Busch Gardens Williamsburg | Photos |
May 25, 2012
I’d been watching with much anticipation as Busch Gardens Williamsburg announced and started construction on Big Bad Wolf’s replacement. Would it be just as good? What would it be? When Verbolten was announced I thought it looked really interesting. My original plan was to go ride Verbolten on opening weekend, but since Matt didn’t want to go that weekend I changed it to the following weekend. Matt decided not to go that weekend either, so I made plans for BuschGardens on Saturday and Kings Dominion on Sunday.
Then, of course, a week before opening, Matt decided to go. But he wanted to go opening weekend, and I already had plans. So he wasn’t going. Then he was again. So finally, the week of, I made reservations for Friday and Saturday nite in Richmond. Leaving on Friday of Memorial Day weekend was rough at first since everyone was heading to Charlotte. Traffic was a mess for about 20 miles, but then lightened up. I made my way north in about 5 hours. Matt showed up around 11 PM. I wanted to go to the diner beside the motel for a late dinner, but they closed at 11 PM. What diner by a motel closes at 11 on a holiday weekend?!?! We swung by Burger King instead before heading back to the room where I was fast asleep about an hour later.
Waking up early Saturday morning to beat the rush and get breakfast, we headed out to Busch Garden. We were anticipating lite to mild crowds, but you never know. Breakfast was at a McDonald’s about 20 minutes from the park and eventually we made our way to the parking lot where we met up with Chuck, who decided to come down for Verbolten as well, a surprise to me.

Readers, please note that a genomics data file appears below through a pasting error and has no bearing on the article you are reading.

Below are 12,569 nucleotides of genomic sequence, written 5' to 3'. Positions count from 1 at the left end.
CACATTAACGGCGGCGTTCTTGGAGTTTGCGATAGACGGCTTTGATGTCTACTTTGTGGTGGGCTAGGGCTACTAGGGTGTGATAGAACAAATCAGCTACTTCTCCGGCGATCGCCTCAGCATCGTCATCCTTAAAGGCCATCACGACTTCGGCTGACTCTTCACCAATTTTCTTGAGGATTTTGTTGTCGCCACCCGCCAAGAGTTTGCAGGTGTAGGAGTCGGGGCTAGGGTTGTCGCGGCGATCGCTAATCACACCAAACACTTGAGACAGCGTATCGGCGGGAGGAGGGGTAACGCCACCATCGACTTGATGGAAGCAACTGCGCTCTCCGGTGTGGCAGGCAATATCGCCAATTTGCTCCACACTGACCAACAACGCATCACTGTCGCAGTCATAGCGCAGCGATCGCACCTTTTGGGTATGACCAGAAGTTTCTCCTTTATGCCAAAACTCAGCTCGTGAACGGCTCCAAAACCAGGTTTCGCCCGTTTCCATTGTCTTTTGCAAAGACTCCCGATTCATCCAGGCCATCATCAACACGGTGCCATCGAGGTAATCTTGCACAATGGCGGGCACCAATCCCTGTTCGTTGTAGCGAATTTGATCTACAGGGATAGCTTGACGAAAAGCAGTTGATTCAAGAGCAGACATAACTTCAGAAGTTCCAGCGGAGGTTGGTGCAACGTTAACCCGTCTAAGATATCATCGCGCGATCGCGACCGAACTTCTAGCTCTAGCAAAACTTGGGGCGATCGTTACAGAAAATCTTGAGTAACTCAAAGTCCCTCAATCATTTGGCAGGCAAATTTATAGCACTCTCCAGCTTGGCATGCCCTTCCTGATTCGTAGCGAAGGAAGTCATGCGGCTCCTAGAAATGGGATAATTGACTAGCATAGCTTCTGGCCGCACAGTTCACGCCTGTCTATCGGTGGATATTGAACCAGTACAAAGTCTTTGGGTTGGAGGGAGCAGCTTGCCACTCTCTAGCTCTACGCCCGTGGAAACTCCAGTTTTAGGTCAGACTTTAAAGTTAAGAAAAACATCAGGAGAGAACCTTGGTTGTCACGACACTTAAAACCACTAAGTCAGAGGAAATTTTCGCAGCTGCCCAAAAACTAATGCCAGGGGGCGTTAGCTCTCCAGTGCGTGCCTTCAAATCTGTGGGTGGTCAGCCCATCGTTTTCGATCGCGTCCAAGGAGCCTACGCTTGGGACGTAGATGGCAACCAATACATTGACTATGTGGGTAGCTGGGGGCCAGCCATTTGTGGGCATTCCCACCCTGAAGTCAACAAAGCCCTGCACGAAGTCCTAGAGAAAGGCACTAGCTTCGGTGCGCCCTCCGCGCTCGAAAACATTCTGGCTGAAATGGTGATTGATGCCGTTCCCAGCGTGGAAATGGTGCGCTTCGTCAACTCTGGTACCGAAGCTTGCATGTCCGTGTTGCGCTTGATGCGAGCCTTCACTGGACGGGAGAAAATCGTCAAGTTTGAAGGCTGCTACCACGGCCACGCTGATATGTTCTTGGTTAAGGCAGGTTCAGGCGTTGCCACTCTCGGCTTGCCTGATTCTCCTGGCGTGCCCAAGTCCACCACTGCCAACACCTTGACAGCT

It wasn’t looking to be extremely busy at this point. I must say, Busch Garden’s season pass processing was great. I purchased online, Matt did not. But you go to an ATM like machine, hit a couple buttons if you have to purchase one or scan your ticket if you purchased online, and viola! Then you scan it at the front gate and scan your index finger. Quick and easy, and we were on our way to Italy to wait for the ropes to drop at 10:00 AM.
We waited by Escape from Pompeii for the ropes to drop and scurried over to the bridge that leads into Germany to get in the line to get in the queue for Verbolten. When they opened it up, people flooded in. The wait was maybe 15 minutes, including the time it took to walk straight thru the queue. The queue and station were all nicely themed.
Verbolten–Chuck and I ended up in the back seat of the orange train. You head out of the station and into some S curves that lead thru the trees and then to the launch section that launches you into the Black Forest building. The launch was more powerful than I’d expected. Once inside there were some tight turns and fun drops, interspersed with black light theming thru the black forest. There were three different scenarios that take place in the building. We got ‘Spirit of the Forest’, which ended up with the spirit talking to you just before the vertical track drop element. I have to say, the track drop in the building was a lot more fun than I expected. Then there was a hill that drops you out of the building and then into the 2nd launch. You hop up to the ‘old bridge’ where you crawl to an almost stop, before plunging down to the river and then back up thru the trees, hitting a non airtime producing hill on the way, then a turn, and then you hit the brakes.